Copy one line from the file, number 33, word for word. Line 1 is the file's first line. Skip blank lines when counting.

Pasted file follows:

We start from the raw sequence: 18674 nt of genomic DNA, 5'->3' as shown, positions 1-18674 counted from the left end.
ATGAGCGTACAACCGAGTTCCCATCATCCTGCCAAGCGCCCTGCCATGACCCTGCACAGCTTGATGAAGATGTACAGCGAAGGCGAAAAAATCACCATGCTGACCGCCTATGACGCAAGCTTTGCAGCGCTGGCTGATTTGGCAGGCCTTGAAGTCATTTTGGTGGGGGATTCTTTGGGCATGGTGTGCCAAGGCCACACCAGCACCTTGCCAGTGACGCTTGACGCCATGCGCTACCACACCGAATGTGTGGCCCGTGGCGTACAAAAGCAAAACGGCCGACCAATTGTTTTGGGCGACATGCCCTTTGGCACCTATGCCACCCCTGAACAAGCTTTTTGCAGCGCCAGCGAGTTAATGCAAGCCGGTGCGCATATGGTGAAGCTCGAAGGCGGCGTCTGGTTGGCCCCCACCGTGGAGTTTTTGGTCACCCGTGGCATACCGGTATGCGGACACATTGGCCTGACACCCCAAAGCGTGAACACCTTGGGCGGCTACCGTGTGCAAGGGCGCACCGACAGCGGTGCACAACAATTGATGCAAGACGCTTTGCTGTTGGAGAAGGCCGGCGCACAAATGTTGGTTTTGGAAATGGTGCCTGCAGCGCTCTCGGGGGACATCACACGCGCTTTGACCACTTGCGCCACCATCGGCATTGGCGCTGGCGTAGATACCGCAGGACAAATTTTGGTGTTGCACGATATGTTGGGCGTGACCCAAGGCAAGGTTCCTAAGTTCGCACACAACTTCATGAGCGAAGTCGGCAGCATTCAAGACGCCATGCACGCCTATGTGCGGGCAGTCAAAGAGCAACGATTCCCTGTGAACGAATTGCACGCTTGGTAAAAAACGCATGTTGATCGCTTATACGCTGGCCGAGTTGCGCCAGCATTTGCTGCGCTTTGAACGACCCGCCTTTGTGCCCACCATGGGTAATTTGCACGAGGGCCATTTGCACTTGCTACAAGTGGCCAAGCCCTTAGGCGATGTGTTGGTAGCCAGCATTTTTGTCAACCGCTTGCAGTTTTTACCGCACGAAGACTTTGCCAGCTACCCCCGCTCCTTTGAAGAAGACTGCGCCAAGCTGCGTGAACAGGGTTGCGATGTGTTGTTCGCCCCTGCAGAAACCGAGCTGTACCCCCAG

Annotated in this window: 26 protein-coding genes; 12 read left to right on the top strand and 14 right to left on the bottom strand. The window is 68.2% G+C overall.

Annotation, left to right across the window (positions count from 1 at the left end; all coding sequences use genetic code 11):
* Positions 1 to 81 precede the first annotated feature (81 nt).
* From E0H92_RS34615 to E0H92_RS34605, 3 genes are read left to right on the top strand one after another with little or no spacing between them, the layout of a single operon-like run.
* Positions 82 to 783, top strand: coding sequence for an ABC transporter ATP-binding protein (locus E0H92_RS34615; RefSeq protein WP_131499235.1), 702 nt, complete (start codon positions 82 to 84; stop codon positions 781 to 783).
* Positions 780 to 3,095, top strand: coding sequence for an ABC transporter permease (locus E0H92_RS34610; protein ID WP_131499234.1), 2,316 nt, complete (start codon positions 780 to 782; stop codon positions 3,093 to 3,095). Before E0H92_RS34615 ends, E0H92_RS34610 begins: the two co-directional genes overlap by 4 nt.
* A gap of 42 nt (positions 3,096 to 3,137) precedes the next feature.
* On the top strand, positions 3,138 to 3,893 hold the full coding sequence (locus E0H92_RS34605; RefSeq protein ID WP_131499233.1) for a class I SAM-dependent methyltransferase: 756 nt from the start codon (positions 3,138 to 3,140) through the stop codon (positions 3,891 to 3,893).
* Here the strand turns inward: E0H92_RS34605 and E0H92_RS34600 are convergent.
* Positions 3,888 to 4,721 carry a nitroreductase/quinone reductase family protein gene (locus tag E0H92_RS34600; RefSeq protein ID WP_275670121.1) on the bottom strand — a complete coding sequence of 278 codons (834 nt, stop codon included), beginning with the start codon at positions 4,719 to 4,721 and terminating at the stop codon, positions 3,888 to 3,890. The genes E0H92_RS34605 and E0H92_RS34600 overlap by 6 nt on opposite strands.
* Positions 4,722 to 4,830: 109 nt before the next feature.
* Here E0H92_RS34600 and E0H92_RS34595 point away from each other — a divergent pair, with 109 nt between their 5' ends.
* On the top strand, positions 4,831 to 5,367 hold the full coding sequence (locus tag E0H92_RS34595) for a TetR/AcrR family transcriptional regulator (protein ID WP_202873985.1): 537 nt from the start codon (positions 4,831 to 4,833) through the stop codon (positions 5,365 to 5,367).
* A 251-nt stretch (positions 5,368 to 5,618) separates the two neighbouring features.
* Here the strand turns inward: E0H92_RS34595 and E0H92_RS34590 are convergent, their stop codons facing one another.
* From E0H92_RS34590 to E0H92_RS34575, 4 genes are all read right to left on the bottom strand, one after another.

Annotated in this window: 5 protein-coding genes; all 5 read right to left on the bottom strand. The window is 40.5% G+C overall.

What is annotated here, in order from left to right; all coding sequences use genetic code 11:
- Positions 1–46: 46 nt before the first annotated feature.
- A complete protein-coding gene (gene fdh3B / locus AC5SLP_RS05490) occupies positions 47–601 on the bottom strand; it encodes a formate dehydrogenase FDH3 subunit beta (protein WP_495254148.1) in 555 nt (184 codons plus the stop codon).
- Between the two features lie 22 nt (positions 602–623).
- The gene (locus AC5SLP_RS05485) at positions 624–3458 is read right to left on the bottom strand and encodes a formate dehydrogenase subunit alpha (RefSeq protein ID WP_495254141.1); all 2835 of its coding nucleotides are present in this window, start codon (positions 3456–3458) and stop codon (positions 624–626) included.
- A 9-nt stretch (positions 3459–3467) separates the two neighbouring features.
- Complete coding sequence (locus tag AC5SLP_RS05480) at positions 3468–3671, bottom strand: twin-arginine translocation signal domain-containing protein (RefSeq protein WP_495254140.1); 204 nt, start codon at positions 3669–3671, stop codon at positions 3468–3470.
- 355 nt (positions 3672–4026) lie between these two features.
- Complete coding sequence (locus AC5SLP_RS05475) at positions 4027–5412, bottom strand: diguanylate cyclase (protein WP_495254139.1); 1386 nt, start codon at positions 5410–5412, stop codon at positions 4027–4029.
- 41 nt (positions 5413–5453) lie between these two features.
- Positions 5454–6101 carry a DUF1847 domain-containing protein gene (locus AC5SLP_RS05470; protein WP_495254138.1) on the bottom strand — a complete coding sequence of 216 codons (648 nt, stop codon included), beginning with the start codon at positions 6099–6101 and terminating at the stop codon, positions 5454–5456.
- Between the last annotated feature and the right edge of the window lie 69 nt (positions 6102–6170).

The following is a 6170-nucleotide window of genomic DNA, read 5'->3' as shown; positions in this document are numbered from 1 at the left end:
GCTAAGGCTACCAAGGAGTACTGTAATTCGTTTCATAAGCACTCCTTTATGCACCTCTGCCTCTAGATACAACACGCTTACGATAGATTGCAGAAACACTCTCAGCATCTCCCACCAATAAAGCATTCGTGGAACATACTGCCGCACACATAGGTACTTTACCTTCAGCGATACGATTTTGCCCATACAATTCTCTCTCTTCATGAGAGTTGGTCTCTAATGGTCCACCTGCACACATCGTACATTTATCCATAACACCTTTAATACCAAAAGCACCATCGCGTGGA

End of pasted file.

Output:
GCTAAGGCTACCAAGGAGTACTGTAATTCGTTTCATAAGCACTCCTTTATGCACCTCTGCCTCTAGATACAACACGCTTACGATAGATTGCAGAAACACTCTCAGCATCTCCCACCAATAAAGCATTCGTGGAACATACTGCCGCACACATAGGTACTTTACCTTCAGCGATACGATTTTGCCCATACAATTCTCTCTCTTCATGAGAGTTGGTCTCTAATGGTCCACCTGCACACATCGTACATTTATCCATAACACCTTTAATACCAAAAGCACCATCGCGTGGA